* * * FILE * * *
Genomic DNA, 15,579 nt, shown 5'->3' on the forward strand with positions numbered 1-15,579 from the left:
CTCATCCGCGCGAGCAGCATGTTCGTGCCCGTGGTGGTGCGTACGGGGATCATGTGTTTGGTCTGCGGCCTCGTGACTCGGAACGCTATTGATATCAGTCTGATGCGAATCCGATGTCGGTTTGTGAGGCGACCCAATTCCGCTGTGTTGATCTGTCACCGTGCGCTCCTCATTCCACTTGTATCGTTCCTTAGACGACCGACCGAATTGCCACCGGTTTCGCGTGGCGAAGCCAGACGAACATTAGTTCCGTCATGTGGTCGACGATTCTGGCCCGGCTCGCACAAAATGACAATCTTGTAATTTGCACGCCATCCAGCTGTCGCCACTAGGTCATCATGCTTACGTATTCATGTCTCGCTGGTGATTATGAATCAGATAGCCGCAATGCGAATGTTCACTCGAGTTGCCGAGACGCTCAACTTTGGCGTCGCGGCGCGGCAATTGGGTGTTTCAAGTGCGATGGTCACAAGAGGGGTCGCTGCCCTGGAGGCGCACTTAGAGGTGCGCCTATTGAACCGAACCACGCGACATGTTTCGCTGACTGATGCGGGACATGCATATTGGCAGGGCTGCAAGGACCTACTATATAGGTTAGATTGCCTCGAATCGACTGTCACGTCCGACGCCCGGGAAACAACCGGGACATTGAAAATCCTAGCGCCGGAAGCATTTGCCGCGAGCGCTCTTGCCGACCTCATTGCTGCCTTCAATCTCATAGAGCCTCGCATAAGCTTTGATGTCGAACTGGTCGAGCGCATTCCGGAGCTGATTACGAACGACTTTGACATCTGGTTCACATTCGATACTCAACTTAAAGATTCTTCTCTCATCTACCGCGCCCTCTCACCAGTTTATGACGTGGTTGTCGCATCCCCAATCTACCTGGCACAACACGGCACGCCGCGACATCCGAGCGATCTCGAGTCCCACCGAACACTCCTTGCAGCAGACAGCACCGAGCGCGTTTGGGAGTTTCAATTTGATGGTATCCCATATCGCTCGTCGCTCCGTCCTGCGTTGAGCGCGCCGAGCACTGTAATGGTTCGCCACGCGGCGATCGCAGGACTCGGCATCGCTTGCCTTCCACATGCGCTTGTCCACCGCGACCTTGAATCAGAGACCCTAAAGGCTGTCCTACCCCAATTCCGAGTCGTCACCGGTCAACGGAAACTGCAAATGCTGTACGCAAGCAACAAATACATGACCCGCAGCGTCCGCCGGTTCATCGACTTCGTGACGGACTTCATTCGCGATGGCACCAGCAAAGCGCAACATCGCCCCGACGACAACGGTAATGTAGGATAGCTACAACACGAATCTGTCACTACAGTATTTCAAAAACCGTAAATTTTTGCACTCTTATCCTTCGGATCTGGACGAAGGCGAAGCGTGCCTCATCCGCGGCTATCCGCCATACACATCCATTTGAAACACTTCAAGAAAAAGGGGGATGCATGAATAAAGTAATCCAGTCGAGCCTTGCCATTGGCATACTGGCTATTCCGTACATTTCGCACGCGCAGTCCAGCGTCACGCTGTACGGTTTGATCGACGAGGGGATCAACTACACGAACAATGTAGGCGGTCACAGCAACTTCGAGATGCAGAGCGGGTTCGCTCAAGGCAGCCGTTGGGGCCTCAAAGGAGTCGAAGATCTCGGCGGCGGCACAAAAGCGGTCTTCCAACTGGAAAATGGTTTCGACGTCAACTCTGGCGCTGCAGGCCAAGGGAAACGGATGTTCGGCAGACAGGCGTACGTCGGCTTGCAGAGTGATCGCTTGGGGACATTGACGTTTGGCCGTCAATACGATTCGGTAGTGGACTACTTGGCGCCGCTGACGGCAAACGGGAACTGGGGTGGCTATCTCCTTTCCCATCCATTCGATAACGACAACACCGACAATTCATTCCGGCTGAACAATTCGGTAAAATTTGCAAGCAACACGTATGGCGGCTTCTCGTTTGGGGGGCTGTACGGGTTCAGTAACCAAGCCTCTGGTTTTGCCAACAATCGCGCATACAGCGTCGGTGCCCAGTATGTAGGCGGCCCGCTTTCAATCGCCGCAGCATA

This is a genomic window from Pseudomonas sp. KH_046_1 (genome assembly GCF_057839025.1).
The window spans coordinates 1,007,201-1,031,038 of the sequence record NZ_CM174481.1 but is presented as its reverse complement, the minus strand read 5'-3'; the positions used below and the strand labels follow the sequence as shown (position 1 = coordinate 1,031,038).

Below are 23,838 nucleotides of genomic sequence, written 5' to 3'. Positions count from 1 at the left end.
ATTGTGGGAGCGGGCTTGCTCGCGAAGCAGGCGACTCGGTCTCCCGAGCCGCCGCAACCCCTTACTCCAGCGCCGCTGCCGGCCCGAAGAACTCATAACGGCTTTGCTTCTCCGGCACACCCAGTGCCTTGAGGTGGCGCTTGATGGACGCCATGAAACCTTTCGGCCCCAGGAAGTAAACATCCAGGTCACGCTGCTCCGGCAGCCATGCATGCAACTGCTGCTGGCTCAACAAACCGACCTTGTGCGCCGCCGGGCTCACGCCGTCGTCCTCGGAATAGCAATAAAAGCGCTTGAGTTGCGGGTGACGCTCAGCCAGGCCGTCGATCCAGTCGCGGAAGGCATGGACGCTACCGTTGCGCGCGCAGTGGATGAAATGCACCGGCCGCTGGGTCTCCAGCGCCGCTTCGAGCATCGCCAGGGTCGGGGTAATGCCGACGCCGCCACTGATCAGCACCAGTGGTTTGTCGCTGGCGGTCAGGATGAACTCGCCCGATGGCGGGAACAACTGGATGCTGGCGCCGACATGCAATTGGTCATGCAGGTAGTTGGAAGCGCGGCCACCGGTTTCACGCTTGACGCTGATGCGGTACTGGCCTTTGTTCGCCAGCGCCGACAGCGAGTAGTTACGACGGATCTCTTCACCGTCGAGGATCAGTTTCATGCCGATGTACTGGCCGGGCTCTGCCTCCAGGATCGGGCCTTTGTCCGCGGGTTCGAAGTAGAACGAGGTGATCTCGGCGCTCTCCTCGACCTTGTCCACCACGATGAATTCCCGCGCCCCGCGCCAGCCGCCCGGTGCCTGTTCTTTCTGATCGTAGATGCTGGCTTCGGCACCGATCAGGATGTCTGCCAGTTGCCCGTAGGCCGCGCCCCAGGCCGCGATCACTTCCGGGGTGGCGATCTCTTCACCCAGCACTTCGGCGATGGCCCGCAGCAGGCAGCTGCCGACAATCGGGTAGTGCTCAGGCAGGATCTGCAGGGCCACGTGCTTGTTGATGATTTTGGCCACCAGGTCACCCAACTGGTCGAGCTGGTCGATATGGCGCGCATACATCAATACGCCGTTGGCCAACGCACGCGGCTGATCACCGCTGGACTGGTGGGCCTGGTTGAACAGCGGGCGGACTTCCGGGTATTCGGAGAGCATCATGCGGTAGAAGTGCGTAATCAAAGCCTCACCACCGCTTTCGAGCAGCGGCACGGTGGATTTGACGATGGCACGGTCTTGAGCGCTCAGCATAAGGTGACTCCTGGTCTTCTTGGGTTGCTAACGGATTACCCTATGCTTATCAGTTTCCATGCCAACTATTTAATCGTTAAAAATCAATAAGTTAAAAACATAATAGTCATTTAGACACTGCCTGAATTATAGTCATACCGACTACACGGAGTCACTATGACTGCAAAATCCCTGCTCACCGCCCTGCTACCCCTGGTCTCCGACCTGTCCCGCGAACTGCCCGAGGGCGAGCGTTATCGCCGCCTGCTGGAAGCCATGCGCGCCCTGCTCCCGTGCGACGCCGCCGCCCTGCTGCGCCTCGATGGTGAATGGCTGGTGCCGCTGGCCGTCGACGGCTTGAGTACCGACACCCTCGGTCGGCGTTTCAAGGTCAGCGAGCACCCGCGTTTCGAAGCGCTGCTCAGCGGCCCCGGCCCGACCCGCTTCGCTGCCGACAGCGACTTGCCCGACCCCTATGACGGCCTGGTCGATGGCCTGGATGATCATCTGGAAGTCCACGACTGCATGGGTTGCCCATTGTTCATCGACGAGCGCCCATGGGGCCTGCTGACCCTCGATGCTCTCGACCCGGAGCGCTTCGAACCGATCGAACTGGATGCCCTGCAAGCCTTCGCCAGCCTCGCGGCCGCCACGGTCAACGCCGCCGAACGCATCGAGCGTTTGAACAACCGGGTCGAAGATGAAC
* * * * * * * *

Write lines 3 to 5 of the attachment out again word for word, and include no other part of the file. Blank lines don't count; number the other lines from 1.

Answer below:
This is a genomic window from Pseudomonas sp. KH_046_1 (genome assembly GCF_057839025.1).
The window spans coordinates 1,007,201-1,031,038 of the sequence record NZ_CM174481.1 but is presented as its reverse complement, the minus strand read 5'-3'; the positions used below and the strand labels follow the sequence as shown (position 1 = coordinate 1,031,038).

Below are 23,838 nucleotides of genomic sequence, written 5' to 3'. Positions count from 1 at the left end.